“Her Flag” Celebrates the 100th Anniversary of the 19th Amendment

“The flag is often associated with men and their accomplishments, and over the years has become associated with conservative Americans. But the flag is supposed to represent all of us,” said visual artist Marilyn Artus.

For the creation of Her Flag, Artus planned to travel to all 36 states that voted to ratify, in order of ratification, over a time span of 14 months to work with the state artists creating a stripe for Her Flag and sewing it onto the 18- by 26-foot flag.

We Heart: Comedian Carolyn Castiglia Welcomes Women Into Stand-Up Comedy

In the male-dominated field of stand-up comedy, it’s rare to find spaces that champion the development of female comics. That’s why we love Carolyn Castiglia: a performer, writer, producer, director and teacher committed to creating spaces where women thrive.

Castiglia gave Ms. 10 tips she tells her students to orient themselves in the space of comedy and develop their own point of view.

The Future for the Angsty Teenage Girl Looks Bright

Our support for Olivia Rodrigo and others feels like an ode to our younger selves; a wish that we could’ve unapologetically embraced our own teen angst. After all, we ultimately had the power to be that brave all along.

It’s refreshing we can now accept our own agonies without fear of being negatively perceived by men who look down on teen girl culture, other women, or even ourselves when we too often internalize misogyny.

Black Feminist in Public: Revisiting Pulitzer Winner Alice Walker; In Conversation with Salamishah Tillet on ‘In Search of The Color Purple’

Through archival research and interviews, academic and activist Salamishah Tillet studies Alice Walker’s life and how themes of violence emerged in her earlier work.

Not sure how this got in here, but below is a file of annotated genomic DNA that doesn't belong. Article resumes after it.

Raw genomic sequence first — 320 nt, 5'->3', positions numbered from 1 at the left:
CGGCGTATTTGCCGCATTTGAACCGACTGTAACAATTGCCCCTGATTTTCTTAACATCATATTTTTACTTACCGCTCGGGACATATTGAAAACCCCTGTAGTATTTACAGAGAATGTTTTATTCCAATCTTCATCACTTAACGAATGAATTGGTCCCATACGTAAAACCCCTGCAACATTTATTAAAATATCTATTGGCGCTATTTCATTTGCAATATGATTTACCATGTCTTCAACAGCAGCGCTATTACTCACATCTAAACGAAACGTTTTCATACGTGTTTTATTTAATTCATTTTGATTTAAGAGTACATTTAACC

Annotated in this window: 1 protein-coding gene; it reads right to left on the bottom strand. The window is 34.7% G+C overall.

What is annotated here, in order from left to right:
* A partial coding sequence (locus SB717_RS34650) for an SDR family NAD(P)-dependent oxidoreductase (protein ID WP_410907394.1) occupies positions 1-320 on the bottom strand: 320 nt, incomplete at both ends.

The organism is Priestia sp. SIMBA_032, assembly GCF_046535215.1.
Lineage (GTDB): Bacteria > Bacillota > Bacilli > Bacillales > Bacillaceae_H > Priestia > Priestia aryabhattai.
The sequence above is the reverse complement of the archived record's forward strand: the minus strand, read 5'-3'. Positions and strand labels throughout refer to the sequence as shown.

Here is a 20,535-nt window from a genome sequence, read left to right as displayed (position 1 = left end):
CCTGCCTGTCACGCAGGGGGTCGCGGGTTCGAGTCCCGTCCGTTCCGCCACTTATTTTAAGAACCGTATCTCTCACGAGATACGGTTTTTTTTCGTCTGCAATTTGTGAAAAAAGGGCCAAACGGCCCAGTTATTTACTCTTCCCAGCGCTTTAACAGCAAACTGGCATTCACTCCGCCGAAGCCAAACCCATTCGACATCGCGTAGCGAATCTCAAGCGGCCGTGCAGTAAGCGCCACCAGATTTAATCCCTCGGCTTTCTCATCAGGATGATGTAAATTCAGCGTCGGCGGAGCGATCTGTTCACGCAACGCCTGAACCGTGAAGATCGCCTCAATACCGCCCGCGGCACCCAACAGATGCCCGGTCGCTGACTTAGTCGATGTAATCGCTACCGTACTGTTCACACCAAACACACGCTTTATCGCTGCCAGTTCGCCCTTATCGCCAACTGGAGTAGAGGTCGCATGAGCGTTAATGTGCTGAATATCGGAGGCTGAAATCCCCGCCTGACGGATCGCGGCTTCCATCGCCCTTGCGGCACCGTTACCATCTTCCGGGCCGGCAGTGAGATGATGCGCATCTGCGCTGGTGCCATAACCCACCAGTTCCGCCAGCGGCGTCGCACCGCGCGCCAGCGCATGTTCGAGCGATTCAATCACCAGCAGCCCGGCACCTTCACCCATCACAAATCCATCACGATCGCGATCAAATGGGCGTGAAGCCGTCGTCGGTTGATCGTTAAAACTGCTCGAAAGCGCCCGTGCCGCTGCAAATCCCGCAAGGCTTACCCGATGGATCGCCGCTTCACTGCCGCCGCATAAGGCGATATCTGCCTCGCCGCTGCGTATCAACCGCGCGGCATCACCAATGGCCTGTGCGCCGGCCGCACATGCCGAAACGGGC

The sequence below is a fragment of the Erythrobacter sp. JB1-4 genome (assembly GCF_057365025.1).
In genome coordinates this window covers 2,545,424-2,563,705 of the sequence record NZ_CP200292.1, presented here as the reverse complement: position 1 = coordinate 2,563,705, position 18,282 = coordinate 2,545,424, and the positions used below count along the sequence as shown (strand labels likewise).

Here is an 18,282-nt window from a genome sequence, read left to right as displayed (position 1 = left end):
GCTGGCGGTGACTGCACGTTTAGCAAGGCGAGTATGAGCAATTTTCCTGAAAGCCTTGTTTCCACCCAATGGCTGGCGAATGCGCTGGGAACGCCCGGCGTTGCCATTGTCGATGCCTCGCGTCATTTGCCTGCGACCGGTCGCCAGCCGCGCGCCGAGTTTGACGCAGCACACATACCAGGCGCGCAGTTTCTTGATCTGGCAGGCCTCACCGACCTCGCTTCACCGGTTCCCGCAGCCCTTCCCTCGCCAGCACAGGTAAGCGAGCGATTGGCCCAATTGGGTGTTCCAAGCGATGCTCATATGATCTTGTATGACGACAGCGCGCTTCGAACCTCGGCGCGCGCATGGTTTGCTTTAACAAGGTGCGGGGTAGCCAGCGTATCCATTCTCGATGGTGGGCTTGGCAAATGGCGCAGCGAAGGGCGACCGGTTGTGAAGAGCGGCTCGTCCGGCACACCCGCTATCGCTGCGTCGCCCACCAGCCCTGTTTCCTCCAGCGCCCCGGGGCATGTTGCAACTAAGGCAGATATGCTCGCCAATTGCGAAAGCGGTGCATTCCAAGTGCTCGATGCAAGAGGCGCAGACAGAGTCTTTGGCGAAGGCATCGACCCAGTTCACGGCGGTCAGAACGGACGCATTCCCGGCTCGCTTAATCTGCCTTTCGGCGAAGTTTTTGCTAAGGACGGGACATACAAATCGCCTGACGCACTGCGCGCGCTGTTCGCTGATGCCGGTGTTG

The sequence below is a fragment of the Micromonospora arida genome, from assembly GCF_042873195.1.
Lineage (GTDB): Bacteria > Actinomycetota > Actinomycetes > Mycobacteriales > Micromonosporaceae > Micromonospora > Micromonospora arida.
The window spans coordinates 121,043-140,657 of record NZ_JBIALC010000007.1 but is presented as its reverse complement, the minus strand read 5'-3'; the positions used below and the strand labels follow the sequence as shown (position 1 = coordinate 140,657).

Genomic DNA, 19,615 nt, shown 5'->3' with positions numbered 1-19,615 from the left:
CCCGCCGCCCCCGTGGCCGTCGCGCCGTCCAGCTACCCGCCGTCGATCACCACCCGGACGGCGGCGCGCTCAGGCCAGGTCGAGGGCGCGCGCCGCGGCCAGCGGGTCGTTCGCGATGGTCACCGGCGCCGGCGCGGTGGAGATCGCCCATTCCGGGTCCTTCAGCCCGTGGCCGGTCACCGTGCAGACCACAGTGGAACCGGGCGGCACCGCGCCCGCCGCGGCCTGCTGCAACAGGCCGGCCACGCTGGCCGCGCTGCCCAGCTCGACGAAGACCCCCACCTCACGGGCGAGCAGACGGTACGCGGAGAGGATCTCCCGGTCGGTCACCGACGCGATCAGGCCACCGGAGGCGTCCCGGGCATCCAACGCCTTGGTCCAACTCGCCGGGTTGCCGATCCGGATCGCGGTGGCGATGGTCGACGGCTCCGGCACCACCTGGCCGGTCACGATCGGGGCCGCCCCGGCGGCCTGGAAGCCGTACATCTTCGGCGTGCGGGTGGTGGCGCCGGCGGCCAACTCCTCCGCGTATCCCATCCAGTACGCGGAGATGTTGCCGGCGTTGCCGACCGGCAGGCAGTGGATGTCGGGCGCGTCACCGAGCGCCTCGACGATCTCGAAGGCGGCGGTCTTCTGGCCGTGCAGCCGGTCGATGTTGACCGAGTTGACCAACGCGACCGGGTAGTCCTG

“It was important for me to recognize Alice’s own journey to Zora as part of my own journey to Alice. That’s one thing. The other part is that you have a generation of Black writers and scholars who self-identify as Black feminists who remember the moment or the time or the text that helped them find the language of Black feminism. This is both a recovery and an origin story.”

The Ms. Q&A: Melissa Scholes Young on Feminism Rising from Rural Roots

“The Hive” is a story of women yearning for independence and equality against the backdrop of familial tragedy, a stark political divide, Rush Limbaugh devotees and a fourth-generation pest control business struggling to get by during the 2008 economic recession.

Author Melissa Scholes Young discusses her role in carving out space for more authentic stories, the unique journeys taken by each of the Fehler women, feminism rising from rural roots and the importance of reinvesting in our rural communities.

June 2021 Reads for the Rest of Us

Are you vaccinated, masked up and ready to get back out there this beautiful Pride Month? I am two of the three because, let’s be honest, I would rather stay home and sit on my sunny porch with a cocktail and a good book.

However you spend it, I hope you have a lovely June and that you can squeeze in some time for a read from this month’s list of 32 amazing books.

What “My Octopus Teacher” Says About Parental Paid Leave, Child Care in America and More

In film and in daily life, mothers are expected to sacrifice themselves for their families—so much so that it has become socially acceptable for women to be torn apart by sharks if that is what is required for modern families to function.

“Instead of focusing on the magical connection between octopus and human found in ‘My Octopus Teacher,’ we could focus on the fact that only through a mother’s demise was a father able to connect with his own child in a new way.”